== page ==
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Fronteers 2008: what’s next for HTML, CSS and IE?5

I’m writing this on the train, heading back home after the Fronteers 2008 conference in Amsterdam. Fronteers is a rather unique initiative: a bottom-up trade organisation of Dutch front-end developers. At this yearly conference they get together, share ideas and invite inspirational speakers. I’m really glad I took the opportunity to attend, as I picked up quite a few interesting facts and ideas. Let’s jump straight into some of my highlights.

Bert Bos (W3C) on the evolution of the box model

Opening Fronteers 2008 was Bert Bos, a mathematician who stood by the cradle of CSS back in 1994, together with Håkon Wium Lie. Because of his scientific approach, he tends to see things from a slightly different perspective than most front-end developers do. This can lead to rather boring theoretical noodling, but nevertheless I was glad to hear they’re tackling some real world issues as well.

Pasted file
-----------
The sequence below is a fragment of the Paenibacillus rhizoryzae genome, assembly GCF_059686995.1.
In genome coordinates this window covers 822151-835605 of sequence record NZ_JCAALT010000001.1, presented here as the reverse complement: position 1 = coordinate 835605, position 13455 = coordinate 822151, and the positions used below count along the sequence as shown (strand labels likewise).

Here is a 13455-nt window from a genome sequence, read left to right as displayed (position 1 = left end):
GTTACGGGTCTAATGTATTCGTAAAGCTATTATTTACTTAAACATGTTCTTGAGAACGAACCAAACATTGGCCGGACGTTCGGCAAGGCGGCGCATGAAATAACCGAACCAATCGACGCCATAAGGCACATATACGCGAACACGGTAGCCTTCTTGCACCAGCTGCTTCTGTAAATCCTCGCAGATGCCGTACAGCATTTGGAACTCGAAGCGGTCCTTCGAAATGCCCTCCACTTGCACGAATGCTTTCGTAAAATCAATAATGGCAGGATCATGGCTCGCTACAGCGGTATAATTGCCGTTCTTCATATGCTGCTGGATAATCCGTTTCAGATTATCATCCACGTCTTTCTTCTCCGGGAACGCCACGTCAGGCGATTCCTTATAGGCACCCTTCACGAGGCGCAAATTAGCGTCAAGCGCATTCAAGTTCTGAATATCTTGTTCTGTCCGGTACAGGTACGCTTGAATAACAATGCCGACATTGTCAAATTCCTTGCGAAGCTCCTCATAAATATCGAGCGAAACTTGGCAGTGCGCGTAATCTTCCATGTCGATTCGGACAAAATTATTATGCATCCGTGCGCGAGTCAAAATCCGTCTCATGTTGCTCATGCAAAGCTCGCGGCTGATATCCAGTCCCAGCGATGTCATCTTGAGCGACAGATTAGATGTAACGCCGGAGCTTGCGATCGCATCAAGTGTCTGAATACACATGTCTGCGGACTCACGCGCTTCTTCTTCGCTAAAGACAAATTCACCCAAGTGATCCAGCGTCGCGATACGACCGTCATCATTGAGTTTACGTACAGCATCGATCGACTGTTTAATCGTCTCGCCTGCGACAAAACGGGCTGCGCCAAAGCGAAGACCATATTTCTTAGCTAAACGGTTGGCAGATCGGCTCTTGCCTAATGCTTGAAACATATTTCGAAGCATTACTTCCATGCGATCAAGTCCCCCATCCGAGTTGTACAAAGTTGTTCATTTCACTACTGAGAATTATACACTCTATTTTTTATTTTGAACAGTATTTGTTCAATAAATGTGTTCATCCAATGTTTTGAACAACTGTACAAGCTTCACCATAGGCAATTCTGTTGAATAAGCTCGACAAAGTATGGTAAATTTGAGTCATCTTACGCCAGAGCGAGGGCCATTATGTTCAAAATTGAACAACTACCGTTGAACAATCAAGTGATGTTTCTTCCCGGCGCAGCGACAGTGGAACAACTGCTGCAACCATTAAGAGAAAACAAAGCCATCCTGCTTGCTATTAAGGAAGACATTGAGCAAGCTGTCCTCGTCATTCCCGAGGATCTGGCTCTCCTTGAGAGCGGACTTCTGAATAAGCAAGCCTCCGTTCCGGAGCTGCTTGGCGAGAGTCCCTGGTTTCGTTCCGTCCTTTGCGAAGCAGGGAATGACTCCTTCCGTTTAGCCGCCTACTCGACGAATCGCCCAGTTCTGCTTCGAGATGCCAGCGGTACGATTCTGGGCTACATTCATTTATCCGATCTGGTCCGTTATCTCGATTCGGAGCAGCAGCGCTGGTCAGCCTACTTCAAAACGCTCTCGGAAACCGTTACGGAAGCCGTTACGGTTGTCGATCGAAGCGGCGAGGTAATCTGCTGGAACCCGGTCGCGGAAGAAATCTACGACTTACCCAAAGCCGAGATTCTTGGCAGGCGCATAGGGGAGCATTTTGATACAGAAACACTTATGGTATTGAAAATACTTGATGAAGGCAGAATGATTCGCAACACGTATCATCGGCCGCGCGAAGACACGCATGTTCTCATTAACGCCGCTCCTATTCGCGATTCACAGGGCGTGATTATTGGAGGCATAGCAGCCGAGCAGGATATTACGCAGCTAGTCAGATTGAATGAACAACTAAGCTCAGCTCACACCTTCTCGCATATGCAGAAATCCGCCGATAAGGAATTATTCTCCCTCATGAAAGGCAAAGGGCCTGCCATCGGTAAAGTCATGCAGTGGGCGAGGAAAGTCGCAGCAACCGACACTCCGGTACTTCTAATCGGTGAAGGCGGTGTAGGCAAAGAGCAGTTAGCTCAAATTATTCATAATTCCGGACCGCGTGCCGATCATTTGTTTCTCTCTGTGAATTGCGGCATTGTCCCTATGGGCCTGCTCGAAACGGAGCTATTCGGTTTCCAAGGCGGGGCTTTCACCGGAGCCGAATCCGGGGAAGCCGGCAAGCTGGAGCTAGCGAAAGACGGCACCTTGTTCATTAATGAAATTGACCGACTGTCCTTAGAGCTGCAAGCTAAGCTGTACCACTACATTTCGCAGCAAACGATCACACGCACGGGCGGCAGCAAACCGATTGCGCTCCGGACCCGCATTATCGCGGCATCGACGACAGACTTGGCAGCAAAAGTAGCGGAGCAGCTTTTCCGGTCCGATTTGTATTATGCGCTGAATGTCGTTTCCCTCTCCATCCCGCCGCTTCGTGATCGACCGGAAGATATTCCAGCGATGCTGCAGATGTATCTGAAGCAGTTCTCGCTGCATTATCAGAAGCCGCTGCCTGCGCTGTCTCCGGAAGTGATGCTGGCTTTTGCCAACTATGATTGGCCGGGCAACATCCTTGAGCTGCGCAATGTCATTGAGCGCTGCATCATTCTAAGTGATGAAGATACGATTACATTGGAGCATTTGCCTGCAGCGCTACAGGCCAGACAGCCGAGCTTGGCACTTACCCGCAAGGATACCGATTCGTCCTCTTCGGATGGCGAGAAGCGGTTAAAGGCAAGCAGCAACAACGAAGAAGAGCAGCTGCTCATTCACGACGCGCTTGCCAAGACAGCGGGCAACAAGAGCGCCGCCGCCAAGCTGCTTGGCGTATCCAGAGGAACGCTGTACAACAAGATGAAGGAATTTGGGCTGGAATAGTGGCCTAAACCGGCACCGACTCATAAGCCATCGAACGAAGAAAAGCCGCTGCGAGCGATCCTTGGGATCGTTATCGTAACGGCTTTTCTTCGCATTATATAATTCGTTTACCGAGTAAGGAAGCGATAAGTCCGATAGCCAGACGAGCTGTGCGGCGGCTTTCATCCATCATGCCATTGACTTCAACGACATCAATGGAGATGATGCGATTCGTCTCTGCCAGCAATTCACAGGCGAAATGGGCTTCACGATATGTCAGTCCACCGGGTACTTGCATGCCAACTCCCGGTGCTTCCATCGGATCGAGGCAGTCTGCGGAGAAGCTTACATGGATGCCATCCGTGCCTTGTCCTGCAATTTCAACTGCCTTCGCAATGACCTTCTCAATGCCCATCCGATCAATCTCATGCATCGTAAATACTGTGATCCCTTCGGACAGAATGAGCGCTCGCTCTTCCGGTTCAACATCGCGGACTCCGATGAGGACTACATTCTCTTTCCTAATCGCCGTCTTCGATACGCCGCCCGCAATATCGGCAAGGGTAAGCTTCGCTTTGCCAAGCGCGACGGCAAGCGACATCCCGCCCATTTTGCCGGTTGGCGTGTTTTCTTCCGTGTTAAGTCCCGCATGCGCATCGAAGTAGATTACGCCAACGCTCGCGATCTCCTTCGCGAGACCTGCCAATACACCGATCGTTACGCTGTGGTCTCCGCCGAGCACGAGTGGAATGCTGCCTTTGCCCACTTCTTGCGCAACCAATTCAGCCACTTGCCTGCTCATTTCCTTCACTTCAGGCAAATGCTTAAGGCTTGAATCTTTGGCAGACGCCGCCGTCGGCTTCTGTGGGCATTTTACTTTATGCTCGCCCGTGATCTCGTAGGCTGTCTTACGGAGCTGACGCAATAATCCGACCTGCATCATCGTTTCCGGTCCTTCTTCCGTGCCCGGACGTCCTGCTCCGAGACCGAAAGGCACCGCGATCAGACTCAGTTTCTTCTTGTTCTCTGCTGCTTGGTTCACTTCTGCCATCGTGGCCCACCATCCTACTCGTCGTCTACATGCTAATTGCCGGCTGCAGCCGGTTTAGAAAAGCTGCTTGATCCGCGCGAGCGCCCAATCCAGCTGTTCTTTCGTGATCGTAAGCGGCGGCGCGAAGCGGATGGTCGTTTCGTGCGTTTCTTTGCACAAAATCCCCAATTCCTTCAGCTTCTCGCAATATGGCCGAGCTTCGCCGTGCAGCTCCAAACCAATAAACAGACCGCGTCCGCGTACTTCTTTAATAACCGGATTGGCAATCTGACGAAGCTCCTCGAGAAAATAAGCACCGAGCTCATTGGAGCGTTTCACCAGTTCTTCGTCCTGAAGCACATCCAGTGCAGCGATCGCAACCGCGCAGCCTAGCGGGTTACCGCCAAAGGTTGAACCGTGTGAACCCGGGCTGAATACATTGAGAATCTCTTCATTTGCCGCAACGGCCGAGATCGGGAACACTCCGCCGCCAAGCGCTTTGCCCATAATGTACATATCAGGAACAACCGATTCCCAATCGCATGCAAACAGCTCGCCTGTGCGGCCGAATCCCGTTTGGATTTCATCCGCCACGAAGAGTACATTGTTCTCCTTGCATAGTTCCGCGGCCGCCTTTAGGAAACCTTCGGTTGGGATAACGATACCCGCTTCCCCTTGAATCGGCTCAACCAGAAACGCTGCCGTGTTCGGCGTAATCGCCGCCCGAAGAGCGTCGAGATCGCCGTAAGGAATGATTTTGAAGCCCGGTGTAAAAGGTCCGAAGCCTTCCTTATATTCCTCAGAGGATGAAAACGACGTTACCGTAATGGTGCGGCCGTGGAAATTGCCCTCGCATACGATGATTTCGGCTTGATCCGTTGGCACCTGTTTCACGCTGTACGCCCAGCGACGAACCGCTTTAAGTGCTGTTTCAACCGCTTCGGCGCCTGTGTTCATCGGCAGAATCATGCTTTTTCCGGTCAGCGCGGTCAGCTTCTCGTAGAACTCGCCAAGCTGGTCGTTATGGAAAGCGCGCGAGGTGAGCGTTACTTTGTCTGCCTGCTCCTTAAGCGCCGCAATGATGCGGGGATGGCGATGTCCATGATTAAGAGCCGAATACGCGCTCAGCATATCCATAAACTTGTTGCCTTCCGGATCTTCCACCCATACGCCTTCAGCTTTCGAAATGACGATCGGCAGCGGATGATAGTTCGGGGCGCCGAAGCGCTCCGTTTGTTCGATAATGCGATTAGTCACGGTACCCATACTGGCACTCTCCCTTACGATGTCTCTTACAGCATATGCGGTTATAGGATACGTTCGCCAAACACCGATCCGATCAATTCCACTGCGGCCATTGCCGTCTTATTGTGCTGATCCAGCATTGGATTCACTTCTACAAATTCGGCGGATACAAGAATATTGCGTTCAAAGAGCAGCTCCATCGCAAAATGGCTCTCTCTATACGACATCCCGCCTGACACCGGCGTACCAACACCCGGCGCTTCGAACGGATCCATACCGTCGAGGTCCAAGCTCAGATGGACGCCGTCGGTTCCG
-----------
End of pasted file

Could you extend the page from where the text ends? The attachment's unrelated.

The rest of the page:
For example, all proper layout apps have had text alignment options like justify-center for ages, allowing you to dictate how the last line of a justified block of text should be aligned. With the text-align-last property, that will finally be able in CSS too. Next, the ability to automatically size text so that it exactly fits in a certain block level element. And finally they are working on something I like to call float: center; although it will likely be a combination of width: fit-content; (to make the box shrink to its contents) and margin: 0 auto; (to center that box). Great stuff.